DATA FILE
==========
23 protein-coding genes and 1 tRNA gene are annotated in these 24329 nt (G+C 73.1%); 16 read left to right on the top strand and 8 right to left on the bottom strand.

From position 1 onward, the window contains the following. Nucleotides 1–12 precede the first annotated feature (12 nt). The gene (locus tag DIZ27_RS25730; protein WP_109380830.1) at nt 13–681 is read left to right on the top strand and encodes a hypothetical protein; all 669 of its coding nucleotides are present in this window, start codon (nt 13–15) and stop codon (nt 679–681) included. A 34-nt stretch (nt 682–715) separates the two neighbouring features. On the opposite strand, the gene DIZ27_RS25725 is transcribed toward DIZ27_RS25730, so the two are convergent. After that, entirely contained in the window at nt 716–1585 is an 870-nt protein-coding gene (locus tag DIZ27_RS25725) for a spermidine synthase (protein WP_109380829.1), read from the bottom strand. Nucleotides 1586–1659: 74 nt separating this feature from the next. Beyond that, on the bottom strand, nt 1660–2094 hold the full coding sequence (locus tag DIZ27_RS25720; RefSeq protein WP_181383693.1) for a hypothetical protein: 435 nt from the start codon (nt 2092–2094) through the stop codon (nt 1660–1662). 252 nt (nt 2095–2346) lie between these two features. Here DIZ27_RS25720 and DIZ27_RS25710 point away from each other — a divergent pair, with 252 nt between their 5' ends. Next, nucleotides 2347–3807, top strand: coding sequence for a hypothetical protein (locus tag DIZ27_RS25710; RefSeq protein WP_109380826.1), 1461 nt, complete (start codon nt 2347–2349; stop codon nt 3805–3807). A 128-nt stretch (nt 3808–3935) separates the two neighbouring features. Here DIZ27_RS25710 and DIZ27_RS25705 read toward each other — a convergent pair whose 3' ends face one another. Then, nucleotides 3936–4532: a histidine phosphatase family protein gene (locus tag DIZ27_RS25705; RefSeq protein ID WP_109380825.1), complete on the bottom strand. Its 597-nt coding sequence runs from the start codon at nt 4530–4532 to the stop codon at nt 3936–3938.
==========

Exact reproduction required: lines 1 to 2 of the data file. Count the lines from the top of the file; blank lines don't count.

23 protein-coding genes and 1 tRNA gene are annotated in these 24329 nt (G+C 73.1%); 16 read left to right on the top strand and 8 right to left on the bottom strand.

From position 1 onward, the window contains the following. Nucleotides 1–12 precede the first annotated feature (12 nt). The gene (locus tag DIZ27_RS25730; protein WP_109380830.1) at nt 13–681 is read left to right on the top strand and encodes a hypothetical protein; all 669 of its coding nucleotides are present in this window, start codon (nt 13–15) and stop codon (nt 679–681) included. A 34-nt stretch (nt 682–715) separates the two neighbouring features. On the opposite strand, the gene DIZ27_RS25725 is transcribed toward DIZ27_RS25730, so the two are convergent. After that, entirely contained in the window at nt 716–1585 is an 870-nt protein-coding gene (locus tag DIZ27_RS25725) for a spermidine synthase (protein WP_109380829.1), read from the bottom strand. Nucleotides 1586–1659: 74 nt separating this feature from the next. Beyond that, on the bottom strand, nt 1660–2094 hold the full coding sequence (locus tag DIZ27_RS25720; RefSeq protein WP_181383693.1) for a hypothetical protein: 435 nt from the start codon (nt 2092–2094) through the stop codon (nt 1660–1662). 252 nt (nt 2095–2346) lie between these two features. Here DIZ27_RS25720 and DIZ27_RS25710 point away from each other — a divergent pair, with 252 nt between their 5' ends. Next, nucleotides 2347–3807, top strand: coding sequence for a hypothetical protein (locus tag DIZ27_RS25710; RefSeq protein WP_109380826.1), 1461 nt, complete (start codon nt 2347–2349; stop codon nt 3805–3807). A 128-nt stretch (nt 3808–3935) separates the two neighbouring features. Here DIZ27_RS25710 and DIZ27_RS25705 read toward each other — a convergent pair whose 3' ends face one another. Then, nucleotides 3936–4532: a histidine phosphatase family protein gene (locus tag DIZ27_RS25705; RefSeq protein ID WP_109380825.1), complete on the bottom strand. Its 597-nt coding sequence runs from the start codon at nt 4530–4532 to the stop codon at nt 3936–3938.